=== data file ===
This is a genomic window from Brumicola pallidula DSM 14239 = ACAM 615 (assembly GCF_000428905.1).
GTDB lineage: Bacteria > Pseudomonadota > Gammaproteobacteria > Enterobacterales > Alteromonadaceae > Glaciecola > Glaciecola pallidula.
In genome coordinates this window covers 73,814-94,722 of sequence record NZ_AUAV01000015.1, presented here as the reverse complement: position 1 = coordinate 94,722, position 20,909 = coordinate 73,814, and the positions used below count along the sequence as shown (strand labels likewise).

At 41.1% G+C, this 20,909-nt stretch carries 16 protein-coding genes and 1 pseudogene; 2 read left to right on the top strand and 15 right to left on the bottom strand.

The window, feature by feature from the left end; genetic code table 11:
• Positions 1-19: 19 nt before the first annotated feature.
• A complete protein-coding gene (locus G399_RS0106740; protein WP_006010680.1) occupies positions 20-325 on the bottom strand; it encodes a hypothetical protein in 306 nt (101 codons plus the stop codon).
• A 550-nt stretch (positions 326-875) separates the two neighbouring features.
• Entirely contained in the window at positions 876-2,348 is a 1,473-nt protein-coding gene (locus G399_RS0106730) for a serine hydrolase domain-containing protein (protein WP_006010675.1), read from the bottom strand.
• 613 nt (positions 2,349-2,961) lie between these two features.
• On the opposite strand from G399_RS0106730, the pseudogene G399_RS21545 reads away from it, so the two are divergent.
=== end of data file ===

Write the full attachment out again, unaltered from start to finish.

This is a genomic window from Brumicola pallidula DSM 14239 = ACAM 615 (assembly GCF_000428905.1).
GTDB lineage: Bacteria > Pseudomonadota > Gammaproteobacteria > Enterobacterales > Alteromonadaceae > Glaciecola > Glaciecola pallidula.
In genome coordinates this window covers 73,814-94,722 of sequence record NZ_AUAV01000015.1, presented here as the reverse complement: position 1 = coordinate 94,722, position 20,909 = coordinate 73,814, and the positions used below count along the sequence as shown (strand labels likewise).

At 41.1% G+C, this 20,909-nt stretch carries 16 protein-coding genes and 1 pseudogene; 2 read left to right on the top strand and 15 right to left on the bottom strand.

The window, feature by feature from the left end; genetic code table 11:
• Positions 1-19: 19 nt before the first annotated feature.
• A complete protein-coding gene (locus G399_RS0106740; protein WP_006010680.1) occupies positions 20-325 on the bottom strand; it encodes a hypothetical protein in 306 nt (101 codons plus the stop codon).
• A 550-nt stretch (positions 326-875) separates the two neighbouring features.
• Entirely contained in the window at positions 876-2,348 is a 1,473-nt protein-coding gene (locus G399_RS0106730) for a serine hydrolase domain-containing protein (protein WP_006010675.1), read from the bottom strand.
• 613 nt (positions 2,349-2,961) lie between these two features.
• On the opposite strand from G399_RS0106730, the pseudogene G399_RS21545 reads away from it, so the two are divergent.